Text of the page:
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HuffPost: A Conversation With Organist Paul Jacobs

Paul Jacobs '02 MM, '03 AD speaks with Huffington Post about playing Bach, Reger, and more at Davies Hall
February 13, 2014

pauljacobsHuffPost San Francisco
By Sean Martinfield

Bay Area fans of organ concerts feel a sense of celebration whenever Paul Jacobs is in town. The best of The Best is back. This coming Sunday afternoon at Davies Symphony Hall, Mr. Jacobs will be working the magnificent Ruffatti organ through an Olympian program that includes Bach’s Sinfonia to Cantata No. 29, followed by Mozart’s Andante in F major for Mechanical Organ, the Organ Sonata No. 1 in D minor by Alexandre Guilmant, and culminating with Max Reger’s Introduction, Variations, and Fugue on an Original Theme. It is Reger’s ultimate composition for the organ — the kind that rattles a flying buttress or can blow the roof off. According to Paul, it’s like looking at Mount Everest.

I’ve possessed a desire for several years to study this composition and bring it to audiences. Reger demands so much from the performer — technically as well as interpretively. In the past, that’s what has been so off-putting to musicians. And not just to his organ work, but to all of his compositions. In this work, the fugue is intensely demanding. For the variations, just reading the notes on the page is a feat in itself — all the accidentals, the thick chords, etc. There are constant contrasts of the complex and the simple. There are moments when Reger is on the verge of atonality. Though he never quite crosses the line, he is just bursting at the seams. In the next variation, he brings the listener back to something comfortable and tonal and voluptuous.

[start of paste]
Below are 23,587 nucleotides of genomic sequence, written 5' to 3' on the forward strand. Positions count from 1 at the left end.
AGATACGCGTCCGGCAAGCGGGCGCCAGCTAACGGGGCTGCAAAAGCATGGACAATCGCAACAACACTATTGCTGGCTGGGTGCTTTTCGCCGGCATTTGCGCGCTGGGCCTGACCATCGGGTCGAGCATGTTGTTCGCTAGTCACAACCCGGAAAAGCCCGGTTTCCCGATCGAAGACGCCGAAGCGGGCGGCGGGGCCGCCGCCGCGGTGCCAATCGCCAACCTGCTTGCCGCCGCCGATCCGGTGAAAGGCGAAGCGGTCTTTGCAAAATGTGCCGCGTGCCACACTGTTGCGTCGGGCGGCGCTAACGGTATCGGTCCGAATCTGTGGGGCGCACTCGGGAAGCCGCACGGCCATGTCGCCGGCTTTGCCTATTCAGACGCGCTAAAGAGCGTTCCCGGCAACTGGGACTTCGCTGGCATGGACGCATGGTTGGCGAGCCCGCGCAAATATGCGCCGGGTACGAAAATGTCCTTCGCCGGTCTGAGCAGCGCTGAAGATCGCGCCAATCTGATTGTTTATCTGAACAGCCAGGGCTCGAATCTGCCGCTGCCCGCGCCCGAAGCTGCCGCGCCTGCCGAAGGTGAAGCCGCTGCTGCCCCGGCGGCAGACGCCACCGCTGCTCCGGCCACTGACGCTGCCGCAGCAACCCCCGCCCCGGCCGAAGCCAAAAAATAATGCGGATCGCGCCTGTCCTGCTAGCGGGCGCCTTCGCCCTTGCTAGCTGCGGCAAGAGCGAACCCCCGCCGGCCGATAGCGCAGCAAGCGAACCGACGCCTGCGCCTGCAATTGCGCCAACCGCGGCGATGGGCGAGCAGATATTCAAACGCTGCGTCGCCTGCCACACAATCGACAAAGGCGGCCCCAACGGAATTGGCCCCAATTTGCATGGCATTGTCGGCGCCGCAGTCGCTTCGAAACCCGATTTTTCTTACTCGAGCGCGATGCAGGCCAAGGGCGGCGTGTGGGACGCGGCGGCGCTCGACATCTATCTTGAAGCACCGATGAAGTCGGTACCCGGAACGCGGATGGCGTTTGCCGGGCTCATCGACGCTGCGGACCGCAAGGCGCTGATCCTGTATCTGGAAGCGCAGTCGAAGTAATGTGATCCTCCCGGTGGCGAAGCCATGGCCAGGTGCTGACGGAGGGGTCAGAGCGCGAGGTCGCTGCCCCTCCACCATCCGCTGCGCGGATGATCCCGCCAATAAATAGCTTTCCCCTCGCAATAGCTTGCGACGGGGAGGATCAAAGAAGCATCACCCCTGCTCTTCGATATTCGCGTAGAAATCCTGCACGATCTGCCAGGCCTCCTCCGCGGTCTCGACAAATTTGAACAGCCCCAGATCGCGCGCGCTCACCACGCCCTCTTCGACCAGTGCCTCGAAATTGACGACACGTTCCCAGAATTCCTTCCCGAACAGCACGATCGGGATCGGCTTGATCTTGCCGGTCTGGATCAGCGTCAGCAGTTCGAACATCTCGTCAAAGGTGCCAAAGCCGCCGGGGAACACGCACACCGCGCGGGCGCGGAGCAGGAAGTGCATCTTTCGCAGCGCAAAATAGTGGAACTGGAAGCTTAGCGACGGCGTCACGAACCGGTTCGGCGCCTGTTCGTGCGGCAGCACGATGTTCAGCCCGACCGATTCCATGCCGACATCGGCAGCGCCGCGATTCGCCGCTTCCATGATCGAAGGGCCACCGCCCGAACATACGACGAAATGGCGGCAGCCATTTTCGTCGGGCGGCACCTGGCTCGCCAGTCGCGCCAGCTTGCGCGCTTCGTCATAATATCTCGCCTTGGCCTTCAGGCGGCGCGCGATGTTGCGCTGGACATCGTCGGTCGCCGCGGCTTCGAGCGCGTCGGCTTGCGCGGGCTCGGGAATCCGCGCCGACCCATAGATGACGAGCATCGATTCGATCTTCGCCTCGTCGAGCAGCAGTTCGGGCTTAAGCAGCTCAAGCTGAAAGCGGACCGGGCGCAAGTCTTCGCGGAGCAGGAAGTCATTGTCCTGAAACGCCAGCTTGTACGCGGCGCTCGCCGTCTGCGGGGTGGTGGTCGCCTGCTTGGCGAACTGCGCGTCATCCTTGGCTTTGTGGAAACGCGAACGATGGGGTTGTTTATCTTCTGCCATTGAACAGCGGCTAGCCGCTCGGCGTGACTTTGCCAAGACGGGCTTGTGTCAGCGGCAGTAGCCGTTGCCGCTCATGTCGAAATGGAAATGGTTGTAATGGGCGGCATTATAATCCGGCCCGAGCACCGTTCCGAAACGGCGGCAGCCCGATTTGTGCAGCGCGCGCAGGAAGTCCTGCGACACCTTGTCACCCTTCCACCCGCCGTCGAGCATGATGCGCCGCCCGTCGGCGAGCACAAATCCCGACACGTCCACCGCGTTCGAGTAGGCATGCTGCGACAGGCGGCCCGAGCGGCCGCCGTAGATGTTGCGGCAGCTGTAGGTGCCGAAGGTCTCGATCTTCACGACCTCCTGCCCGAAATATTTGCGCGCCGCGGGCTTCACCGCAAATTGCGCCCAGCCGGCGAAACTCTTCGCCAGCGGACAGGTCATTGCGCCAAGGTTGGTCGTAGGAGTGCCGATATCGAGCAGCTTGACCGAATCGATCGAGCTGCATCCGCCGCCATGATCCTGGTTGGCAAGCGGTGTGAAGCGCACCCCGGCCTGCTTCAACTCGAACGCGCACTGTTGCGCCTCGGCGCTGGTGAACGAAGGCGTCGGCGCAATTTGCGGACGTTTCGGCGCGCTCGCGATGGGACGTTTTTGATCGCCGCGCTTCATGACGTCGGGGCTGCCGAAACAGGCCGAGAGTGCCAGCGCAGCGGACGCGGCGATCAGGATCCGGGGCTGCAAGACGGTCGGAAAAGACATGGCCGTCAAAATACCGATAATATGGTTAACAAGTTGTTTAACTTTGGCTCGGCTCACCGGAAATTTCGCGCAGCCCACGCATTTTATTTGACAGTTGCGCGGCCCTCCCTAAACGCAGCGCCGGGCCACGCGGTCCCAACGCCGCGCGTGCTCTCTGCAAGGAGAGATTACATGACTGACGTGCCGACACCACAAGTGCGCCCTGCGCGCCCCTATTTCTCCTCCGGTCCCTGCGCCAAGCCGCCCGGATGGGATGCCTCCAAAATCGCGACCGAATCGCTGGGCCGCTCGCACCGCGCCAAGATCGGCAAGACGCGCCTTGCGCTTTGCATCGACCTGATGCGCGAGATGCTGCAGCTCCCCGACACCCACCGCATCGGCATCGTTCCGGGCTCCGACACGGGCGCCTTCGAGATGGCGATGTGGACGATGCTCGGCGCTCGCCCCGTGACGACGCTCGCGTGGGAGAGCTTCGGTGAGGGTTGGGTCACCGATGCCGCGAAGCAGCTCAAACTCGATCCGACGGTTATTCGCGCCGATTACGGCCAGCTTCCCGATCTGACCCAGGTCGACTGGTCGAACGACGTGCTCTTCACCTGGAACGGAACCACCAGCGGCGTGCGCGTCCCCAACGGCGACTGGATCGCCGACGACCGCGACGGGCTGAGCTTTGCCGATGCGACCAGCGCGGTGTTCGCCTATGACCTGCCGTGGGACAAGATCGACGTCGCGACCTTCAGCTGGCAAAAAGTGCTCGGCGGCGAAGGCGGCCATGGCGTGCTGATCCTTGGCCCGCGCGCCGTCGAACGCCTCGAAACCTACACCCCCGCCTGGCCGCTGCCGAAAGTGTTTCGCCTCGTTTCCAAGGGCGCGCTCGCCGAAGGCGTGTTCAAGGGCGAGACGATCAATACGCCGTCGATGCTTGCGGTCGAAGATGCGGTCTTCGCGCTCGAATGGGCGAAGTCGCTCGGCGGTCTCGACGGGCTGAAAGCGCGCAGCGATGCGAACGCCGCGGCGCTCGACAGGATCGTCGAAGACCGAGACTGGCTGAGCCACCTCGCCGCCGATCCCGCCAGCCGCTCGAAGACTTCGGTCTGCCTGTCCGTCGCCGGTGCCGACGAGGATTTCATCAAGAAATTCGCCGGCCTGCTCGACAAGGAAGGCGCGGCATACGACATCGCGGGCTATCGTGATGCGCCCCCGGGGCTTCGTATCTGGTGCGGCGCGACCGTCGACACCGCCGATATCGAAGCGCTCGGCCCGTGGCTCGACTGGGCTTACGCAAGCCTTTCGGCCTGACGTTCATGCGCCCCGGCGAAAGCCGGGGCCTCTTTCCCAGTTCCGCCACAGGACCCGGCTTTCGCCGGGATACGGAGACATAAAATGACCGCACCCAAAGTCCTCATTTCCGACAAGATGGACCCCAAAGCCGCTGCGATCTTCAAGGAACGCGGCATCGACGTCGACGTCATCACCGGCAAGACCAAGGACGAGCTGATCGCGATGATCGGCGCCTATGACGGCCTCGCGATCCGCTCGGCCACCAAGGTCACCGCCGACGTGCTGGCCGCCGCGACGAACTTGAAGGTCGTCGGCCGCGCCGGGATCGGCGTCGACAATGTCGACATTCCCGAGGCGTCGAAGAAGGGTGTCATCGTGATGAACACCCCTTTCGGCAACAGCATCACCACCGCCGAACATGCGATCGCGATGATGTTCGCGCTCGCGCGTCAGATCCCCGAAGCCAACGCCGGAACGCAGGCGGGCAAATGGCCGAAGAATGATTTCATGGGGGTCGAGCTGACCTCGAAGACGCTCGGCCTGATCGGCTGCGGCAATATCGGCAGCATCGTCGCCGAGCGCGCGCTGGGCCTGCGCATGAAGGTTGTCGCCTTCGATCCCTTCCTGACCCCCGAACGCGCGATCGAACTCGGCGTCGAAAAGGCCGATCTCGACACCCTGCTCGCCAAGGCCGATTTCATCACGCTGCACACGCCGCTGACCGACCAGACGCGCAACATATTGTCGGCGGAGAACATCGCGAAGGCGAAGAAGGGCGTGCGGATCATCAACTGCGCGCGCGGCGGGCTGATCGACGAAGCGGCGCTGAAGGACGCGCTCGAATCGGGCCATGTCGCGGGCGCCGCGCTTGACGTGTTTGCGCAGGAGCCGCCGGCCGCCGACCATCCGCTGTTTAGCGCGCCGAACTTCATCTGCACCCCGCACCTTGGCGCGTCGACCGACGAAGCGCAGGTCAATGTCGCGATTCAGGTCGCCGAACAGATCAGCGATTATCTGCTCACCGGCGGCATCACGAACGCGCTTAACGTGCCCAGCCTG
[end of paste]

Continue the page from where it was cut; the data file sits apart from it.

Paul will open the program with Bach’s Sinfonia from Cantata No. 29, Wir danken dir, Gott, wir danken dir (“We thank you, God. We thank you”). In its entirety, Cantata No. 29 shimmers with four stellar arias, a full choir and an instrumental ensemble boasting three trumpets. Bach’s decision to add an introduction by solo organ would not have gone unnoticed — especially one as animated and jubilant as this. The Cantata was created in 1731 to celebrate the inauguration of newly-elected members to the Leipzig Town Council. For some of the attendants at Saint Nicholas Church, the Sinfonia might have suggested that Heaven itself had influenced the election results.

“I hope that it will lure the listener into the program,” said Paul,

and set the right tone. It is the first movement to a larger work and has that sense of celebration about it. It will set up nicely what is to follow — the Mozart Andante, which is much more intimate in character, and conclude with the Guilmant Sonata before we take a break and come back with the Reger — which is demanding of the organist, to be sure, as well as the audience. But that should not frighten people away. Because love is demanding! That’s how I look at it. Love implies a sense of responsibility and obligation, of searching and digging. That’s what Reger is doing.

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